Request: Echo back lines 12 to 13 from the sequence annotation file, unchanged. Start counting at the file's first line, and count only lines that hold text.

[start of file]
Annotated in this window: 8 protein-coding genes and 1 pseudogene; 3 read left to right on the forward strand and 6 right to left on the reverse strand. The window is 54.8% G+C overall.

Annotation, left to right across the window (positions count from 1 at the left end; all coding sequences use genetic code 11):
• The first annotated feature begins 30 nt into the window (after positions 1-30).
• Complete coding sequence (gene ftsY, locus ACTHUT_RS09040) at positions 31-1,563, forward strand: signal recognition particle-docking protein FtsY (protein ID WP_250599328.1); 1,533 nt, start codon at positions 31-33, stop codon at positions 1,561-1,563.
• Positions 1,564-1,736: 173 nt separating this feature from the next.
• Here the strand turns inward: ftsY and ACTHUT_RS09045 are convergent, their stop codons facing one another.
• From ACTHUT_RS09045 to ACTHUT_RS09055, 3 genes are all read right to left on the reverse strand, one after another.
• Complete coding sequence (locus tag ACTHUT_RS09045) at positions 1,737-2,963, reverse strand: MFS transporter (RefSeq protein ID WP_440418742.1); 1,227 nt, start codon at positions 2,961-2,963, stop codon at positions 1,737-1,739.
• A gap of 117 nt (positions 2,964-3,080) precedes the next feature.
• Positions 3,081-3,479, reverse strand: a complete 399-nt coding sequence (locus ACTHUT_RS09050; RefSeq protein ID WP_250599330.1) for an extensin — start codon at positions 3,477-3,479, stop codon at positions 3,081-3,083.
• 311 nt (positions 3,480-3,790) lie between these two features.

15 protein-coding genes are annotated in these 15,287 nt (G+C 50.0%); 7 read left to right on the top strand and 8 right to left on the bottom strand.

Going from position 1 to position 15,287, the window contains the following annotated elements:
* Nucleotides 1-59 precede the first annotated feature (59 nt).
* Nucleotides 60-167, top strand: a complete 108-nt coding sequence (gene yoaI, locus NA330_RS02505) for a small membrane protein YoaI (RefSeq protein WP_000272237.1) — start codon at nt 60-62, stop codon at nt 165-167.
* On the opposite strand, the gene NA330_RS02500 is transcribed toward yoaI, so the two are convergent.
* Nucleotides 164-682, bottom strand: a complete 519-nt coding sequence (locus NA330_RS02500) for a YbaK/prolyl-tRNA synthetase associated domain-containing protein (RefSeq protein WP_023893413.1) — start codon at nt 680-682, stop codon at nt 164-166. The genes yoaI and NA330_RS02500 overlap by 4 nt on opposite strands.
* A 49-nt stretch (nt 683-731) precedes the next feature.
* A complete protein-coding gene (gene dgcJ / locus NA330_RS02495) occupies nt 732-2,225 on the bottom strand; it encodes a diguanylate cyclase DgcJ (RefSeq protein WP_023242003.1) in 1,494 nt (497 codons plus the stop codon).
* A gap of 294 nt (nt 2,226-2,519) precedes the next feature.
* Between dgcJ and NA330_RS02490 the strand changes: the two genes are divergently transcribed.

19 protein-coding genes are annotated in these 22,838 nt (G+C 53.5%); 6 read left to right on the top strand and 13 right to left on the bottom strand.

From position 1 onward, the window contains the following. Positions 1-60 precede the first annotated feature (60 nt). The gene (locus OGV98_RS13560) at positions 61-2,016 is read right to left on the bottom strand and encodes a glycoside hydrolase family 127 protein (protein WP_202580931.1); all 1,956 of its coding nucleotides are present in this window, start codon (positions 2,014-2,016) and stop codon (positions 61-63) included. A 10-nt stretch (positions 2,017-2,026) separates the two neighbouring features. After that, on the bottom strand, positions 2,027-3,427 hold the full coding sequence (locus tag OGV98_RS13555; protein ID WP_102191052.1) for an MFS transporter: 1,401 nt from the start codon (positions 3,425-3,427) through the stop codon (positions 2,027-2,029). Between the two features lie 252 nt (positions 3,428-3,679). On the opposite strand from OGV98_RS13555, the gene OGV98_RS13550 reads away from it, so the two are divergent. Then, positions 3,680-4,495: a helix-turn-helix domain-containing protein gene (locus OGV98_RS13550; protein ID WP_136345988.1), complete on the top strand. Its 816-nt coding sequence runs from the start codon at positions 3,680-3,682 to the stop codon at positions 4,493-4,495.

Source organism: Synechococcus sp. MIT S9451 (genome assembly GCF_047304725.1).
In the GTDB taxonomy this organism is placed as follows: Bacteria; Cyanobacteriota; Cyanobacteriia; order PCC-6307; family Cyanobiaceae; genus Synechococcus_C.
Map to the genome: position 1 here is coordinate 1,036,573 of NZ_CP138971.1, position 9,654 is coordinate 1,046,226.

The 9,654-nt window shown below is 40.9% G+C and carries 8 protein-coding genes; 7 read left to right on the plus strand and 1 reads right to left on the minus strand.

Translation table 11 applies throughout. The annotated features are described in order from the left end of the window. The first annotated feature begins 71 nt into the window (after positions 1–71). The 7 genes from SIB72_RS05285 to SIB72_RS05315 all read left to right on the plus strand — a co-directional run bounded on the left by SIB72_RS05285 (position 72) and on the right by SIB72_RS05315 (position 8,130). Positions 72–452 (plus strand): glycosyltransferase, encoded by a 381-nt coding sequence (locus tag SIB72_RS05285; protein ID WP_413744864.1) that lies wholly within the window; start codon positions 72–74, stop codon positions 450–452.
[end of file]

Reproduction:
15 protein-coding genes are annotated in these 15,287 nt (G+C 50.0%); 7 read left to right on the top strand and 8 right to left on the bottom strand.

Going from position 1 to position 15,287, the window contains the following annotated elements: